Project the volume of your various waste materials to help your recycler determine how best to serve you, Schumacher says.

“What are you getting for your materials now? Why are you baling or not baling? How are you measuring this? Are you getting paid for your material?” asks Schumacher.

“I want to know by volume and grade of material what they’re doing now so I can see if the account has value not only for Quincy Recycle, but for themselves to enhance what they’re doing. Can I make a difference? Can I make a change in what they’re doing, either in value or process?” he states.

3. How urgent is your need?

Work with your recycler to develop a timeframe for them to do a site visit. The recycler will examine your waste and recycling processes on-site and review your disposal and profit options.

“I still like to do the good old-fashioned dumpster dive. We look at what’s going on and ask how many times a month does this load get pulled to the landfill, what’s your pull charge, what’s your compactor rental and what’s your landfill charge,” explains Schumacher.

[More on sustainability: Zero Waste Tips for Event Venues]

“If we feel that you have 40-percent volume of good material in that compactor and it’s 10,000 pounds a month going to the landfill, then that’s 4,000 pounds that you could be keeping out of the landfill, which would almost reduce your pull charges and landfill expense by 40 percent,” he says.

4. How often will you need to dispose of material?

You may have some one-time recycling jobs, like a PVC roofing membrane that you’re replacing during a reroofing project.

Good recyclers will still recycle it for you, but there may be an extra cost associated with the small load, Schumacher explains.

(Pictured: Alan Schumacher, business development and sales for Quincy and president of the Iowa Recycling Association)

“The charge might be because they have 10,000 pounds of material, but a mill typically has 40,000 pounds and the freight involved with it costs three times as much if you don’t have a full load. It may cost a little more, but we can still keep it out of the landfill.”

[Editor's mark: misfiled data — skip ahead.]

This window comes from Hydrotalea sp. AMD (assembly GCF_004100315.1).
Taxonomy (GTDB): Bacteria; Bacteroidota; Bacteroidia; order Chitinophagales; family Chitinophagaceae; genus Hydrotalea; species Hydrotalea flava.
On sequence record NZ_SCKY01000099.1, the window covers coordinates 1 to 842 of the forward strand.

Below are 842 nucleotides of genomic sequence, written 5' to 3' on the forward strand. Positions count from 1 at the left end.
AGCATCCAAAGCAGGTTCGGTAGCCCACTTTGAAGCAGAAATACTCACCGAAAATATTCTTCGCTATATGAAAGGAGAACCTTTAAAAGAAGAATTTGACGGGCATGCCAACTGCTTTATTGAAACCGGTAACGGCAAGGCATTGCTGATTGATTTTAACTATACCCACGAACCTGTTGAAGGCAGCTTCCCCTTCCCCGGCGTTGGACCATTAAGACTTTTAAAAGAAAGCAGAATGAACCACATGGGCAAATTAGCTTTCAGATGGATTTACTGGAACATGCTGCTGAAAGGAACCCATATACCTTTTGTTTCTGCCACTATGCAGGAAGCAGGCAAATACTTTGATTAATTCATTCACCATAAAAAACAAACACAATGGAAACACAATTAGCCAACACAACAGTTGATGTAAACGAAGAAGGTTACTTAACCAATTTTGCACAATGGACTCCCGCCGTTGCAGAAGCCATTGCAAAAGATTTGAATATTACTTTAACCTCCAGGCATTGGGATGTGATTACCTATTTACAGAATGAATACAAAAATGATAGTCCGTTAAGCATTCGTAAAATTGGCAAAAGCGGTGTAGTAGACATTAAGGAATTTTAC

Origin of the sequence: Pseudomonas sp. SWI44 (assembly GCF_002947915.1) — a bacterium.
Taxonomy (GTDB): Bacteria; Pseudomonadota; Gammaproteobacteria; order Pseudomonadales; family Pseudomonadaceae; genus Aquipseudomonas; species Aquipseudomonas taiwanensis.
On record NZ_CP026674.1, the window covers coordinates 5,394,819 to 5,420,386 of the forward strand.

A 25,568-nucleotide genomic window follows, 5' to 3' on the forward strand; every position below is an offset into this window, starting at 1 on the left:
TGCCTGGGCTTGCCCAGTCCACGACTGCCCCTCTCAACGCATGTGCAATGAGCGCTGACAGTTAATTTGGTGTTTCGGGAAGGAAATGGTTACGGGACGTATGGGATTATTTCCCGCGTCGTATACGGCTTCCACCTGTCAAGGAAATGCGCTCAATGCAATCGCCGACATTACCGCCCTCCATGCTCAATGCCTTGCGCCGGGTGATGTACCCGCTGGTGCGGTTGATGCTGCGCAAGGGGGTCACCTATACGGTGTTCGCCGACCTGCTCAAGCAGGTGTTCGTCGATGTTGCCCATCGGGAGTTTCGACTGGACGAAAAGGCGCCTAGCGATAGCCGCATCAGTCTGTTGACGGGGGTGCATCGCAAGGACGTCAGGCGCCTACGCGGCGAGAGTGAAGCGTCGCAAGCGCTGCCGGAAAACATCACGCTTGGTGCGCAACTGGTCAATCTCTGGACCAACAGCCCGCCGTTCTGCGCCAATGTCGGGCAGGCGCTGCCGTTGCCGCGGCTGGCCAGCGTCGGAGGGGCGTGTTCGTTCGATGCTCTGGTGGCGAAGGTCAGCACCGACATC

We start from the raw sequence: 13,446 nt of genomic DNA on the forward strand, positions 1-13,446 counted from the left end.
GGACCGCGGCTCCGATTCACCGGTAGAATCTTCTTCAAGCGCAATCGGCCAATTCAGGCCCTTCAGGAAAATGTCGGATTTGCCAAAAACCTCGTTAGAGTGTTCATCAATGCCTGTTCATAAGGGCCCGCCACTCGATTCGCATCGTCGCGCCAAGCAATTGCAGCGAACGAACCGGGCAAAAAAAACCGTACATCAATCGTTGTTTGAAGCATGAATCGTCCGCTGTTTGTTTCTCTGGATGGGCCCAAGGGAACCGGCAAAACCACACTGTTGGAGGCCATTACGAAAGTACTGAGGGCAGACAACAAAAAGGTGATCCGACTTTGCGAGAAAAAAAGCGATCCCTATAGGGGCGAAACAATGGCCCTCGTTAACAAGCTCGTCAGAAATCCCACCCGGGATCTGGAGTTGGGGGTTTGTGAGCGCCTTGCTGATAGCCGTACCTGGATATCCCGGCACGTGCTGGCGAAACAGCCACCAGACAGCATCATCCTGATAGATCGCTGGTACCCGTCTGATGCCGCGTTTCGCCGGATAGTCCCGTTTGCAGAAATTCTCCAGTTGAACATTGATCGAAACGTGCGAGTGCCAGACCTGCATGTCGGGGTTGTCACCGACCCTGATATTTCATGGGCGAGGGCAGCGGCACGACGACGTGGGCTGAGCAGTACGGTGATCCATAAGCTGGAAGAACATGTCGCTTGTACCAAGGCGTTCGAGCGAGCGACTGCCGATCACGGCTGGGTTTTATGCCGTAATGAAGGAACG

[On topic: Plastic Stays Out of Ocean With Second Life]

Financial profits associated with recycling are lower now that China no longer accepts recycling commodities from the U.S., Schumacher notes. However, the other benefits of repurposing usable material are undeniable.

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“There’s still value in doing what we’re doing, and in the long term we should not ever quit recycling because it’s the right thing to do,” Schumacher explains. “Change is coming. People are starting recycling processes domestically. I’m seeing it now where people are opening businesses to start recycling plastic materials here in the Midwest vs. exporting it. It’s coming. Stay tuned.”

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About the Author

Janelle Penny | Editor-in-Chief at BUILDINGS

Janelle Penny has been with BUILDINGS since 2010. She is a two-time FOLIO: Eddie award winner who aims to deliver practical, actionable content for building owners and facilities professionals.